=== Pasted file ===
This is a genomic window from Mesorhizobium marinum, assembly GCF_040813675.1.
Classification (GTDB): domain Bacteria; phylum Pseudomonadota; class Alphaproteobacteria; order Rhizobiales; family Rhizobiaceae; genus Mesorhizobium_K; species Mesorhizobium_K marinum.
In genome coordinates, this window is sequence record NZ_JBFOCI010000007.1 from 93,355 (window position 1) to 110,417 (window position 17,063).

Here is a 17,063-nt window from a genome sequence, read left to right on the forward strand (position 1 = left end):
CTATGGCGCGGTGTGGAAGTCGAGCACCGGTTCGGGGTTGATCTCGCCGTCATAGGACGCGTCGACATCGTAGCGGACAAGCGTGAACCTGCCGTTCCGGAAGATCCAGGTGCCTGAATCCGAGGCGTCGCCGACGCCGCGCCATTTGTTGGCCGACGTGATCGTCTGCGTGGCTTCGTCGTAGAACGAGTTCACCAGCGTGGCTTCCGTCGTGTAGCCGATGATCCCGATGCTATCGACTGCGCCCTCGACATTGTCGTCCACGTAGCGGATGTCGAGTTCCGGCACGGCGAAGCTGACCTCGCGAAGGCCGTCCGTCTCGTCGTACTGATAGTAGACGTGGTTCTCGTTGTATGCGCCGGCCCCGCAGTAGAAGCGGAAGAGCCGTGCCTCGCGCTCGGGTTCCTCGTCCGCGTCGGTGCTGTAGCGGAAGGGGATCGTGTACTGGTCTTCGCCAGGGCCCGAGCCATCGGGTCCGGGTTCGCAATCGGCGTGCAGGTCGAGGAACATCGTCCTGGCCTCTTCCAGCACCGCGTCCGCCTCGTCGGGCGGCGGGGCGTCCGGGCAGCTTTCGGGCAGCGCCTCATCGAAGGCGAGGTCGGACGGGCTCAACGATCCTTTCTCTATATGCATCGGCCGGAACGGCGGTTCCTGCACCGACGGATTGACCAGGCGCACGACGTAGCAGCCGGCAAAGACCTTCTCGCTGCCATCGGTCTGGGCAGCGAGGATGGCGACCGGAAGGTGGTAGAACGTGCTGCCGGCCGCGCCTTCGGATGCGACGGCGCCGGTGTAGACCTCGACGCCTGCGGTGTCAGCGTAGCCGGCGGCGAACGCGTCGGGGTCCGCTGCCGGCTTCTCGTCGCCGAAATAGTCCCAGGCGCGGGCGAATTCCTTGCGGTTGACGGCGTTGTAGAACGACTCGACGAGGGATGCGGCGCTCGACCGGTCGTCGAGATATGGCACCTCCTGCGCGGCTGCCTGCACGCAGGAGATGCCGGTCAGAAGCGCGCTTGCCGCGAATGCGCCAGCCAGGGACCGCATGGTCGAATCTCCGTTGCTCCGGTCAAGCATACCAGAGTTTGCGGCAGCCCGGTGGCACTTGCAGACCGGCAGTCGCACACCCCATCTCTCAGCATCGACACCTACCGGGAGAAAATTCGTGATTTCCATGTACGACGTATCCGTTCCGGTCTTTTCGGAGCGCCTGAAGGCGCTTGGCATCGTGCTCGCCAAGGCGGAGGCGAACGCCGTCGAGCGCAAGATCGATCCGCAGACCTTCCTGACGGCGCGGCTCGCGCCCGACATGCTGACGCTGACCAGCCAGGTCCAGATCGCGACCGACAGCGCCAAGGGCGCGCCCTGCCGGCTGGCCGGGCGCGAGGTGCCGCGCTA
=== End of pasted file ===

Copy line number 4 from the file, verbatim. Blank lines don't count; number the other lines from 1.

Here is a 17,063-nt window from a genome sequence, read left to right on the forward strand (position 1 = left end):